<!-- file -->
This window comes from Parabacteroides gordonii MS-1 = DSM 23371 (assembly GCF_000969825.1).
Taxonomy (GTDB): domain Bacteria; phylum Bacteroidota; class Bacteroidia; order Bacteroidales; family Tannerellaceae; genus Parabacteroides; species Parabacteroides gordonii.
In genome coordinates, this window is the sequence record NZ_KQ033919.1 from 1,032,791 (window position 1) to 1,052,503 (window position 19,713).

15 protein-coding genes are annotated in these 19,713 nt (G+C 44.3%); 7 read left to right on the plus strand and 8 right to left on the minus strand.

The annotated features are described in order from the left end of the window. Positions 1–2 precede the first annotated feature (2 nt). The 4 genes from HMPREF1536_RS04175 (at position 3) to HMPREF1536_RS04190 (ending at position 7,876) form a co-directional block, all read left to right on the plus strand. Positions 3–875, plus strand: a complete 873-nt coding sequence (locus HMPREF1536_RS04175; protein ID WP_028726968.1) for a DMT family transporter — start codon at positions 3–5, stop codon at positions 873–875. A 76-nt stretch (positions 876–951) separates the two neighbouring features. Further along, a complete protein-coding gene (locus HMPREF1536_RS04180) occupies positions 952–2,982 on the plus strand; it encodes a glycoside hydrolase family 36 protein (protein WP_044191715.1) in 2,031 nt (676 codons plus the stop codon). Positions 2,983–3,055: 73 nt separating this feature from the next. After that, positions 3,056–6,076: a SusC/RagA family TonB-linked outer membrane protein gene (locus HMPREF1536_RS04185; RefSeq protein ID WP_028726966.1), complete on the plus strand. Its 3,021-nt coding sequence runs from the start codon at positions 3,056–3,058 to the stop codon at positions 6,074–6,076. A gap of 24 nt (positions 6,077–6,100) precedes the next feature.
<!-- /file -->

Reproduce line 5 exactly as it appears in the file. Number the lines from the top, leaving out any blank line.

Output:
The annotated features are described in order from the left end of the window. Positions 1–2 precede the first annotated feature (2 nt). The 4 genes from HMPREF1536_RS04175 (at position 3) to HMPREF1536_RS04190 (ending at position 7,876) form a co-directional block, all read left to right on the plus strand. Positions 3–875, plus strand: a complete 873-nt coding sequence (locus HMPREF1536_RS04175; protein ID WP_028726968.1) for a DMT family transporter — start codon at positions 3–5, stop codon at positions 873–875. A 76-nt stretch (positions 876–951) separates the two neighbouring features. Further along, a complete protein-coding gene (locus HMPREF1536_RS04180) occupies positions 952–2,982 on the plus strand; it encodes a glycoside hydrolase family 36 protein (protein WP_044191715.1) in 2,031 nt (676 codons plus the stop codon). Positions 2,983–3,055: 73 nt separating this feature from the next. After that, positions 3,056–6,076: a SusC/RagA family TonB-linked outer membrane protein gene (locus HMPREF1536_RS04185; RefSeq protein ID WP_028726966.1), complete on the plus strand. Its 3,021-nt coding sequence runs from the start codon at positions 3,056–3,058 to the stop codon at positions 6,074–6,076. A gap of 24 nt (positions 6,077–6,100) precedes the next feature.